The fate of the Eurozone is an excruciatingly slow reenactment of The Perils of Pauline. The latest beaming photo opportunity — as another emergency agreement was made last week and more than a score of European national leaders preeningly tried to appear relevant, if not exactly statesmanlike — will be as fleeting a source of comfort and celebration as its many predecessors. The idea of a tightly enforced injunction against any repetition of today’s debt-raddled impotence and chaos, without any suggestion of how to cure the current bout of the affliction, is nonsense. It is so even by the most otherworldly standards of the pandemic Europhoria that has for most of the life of the Eurodream prevented evil from being heard, seen, or spoken.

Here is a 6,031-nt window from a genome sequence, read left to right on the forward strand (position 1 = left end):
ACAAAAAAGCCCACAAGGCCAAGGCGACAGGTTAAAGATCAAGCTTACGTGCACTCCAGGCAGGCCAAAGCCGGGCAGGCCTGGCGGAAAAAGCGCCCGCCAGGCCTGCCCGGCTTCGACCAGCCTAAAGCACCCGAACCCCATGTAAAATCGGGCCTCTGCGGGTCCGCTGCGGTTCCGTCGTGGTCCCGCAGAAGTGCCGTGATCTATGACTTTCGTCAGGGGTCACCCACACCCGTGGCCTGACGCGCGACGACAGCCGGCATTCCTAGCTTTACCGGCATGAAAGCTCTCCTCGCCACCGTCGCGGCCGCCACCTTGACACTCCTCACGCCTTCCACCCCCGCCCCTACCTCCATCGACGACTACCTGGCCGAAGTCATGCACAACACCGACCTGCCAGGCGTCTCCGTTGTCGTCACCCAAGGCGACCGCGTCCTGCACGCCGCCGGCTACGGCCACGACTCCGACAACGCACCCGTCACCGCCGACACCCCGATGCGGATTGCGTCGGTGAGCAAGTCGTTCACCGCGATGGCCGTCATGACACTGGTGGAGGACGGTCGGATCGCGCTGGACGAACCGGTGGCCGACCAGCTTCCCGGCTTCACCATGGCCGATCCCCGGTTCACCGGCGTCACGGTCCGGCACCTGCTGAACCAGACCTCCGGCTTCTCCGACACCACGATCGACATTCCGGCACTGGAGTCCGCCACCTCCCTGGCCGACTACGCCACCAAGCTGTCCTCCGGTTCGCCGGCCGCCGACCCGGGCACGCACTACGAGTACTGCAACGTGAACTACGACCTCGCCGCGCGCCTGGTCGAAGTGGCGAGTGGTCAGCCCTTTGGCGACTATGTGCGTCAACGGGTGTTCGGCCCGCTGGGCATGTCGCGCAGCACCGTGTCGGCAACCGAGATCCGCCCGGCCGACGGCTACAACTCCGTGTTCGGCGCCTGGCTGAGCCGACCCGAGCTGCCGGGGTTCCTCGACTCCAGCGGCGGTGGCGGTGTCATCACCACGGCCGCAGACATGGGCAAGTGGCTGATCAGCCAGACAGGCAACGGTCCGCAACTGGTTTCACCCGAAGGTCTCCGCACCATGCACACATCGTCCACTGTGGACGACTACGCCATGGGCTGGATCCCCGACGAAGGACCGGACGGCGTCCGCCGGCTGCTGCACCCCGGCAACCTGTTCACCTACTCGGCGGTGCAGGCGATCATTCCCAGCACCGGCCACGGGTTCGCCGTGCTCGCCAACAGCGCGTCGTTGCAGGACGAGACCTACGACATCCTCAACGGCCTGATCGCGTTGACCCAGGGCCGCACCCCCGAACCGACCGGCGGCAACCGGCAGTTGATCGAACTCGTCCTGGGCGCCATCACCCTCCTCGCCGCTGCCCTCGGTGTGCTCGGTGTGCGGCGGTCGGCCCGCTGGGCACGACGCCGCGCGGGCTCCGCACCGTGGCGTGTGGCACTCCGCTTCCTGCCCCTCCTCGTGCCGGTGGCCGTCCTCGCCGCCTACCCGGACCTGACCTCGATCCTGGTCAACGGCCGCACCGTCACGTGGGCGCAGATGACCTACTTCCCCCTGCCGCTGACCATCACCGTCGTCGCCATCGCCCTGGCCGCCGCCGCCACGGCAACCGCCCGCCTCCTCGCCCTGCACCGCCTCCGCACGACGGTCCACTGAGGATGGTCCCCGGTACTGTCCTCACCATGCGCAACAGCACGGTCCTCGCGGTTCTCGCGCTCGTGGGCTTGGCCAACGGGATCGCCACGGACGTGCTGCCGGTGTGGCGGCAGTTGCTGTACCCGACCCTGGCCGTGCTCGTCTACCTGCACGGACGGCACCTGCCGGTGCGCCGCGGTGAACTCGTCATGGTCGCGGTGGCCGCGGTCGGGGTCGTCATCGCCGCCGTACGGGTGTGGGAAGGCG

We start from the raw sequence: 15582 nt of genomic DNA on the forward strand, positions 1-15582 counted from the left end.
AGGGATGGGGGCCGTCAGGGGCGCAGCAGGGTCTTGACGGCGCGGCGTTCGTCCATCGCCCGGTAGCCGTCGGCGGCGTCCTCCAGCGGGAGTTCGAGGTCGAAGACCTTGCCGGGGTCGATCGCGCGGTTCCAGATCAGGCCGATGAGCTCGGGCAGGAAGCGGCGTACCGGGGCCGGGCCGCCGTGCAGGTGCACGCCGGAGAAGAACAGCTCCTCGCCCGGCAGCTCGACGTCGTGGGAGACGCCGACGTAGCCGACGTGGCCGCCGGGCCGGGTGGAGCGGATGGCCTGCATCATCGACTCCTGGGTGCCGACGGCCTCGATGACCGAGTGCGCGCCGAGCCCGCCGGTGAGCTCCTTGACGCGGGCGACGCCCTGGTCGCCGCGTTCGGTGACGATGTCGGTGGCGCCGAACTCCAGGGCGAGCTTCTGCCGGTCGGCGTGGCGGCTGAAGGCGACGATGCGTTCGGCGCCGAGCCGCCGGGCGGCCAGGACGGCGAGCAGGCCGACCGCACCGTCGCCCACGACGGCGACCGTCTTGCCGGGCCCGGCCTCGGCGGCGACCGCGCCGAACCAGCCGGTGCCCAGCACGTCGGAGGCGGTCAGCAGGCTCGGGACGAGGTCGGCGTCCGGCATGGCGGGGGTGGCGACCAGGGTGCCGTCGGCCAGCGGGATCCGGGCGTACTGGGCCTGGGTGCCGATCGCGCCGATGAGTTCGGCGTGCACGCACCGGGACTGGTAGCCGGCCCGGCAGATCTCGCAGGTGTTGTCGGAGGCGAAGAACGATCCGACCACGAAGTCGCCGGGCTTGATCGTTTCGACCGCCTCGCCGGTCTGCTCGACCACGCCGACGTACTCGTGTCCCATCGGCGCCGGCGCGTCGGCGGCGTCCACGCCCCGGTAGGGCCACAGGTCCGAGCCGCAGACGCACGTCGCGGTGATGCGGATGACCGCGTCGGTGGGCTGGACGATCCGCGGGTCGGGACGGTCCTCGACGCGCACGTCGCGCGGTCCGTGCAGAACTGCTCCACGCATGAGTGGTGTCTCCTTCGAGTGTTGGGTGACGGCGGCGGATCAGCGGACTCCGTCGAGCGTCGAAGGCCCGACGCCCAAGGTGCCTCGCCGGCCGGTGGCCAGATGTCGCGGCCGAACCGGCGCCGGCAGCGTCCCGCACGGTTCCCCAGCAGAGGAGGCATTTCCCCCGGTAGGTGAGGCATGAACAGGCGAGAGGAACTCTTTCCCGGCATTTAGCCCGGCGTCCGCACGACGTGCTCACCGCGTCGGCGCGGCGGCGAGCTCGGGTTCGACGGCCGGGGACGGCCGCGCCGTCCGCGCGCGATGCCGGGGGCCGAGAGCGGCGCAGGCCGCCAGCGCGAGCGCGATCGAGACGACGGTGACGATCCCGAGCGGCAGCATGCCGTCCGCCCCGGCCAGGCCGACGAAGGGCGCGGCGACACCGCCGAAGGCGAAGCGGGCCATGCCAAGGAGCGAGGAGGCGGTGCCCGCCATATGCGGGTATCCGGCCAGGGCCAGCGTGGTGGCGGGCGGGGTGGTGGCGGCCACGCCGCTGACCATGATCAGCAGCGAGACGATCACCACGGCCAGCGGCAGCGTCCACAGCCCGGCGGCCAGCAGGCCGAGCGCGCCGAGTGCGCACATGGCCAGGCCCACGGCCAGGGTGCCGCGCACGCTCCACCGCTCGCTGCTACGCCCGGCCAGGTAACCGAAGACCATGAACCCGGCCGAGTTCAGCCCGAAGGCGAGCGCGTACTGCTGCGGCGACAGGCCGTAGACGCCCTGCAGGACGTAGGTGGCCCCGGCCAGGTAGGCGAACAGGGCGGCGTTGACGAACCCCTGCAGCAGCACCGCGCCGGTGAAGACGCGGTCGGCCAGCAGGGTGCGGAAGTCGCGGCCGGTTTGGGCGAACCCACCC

Last week, I wrote here hopefully of Germany’s imposing a regime in which countries in default would admit the fact, make the best deal they could, and Eurobonds, essentially on Germany’s credit, would be used to alleviate their fate, as long as they took an economic-growth pledge, including work incentives, entitlement reform, and labor-market-flexibility measures. Spanish unemployment is over 20 percent, and youth unemployment in that country is nearly 50 percent, because it is financially punitive to lay anyone off. I still believe in my beatific vision of last week, but still believe it will come in installments.
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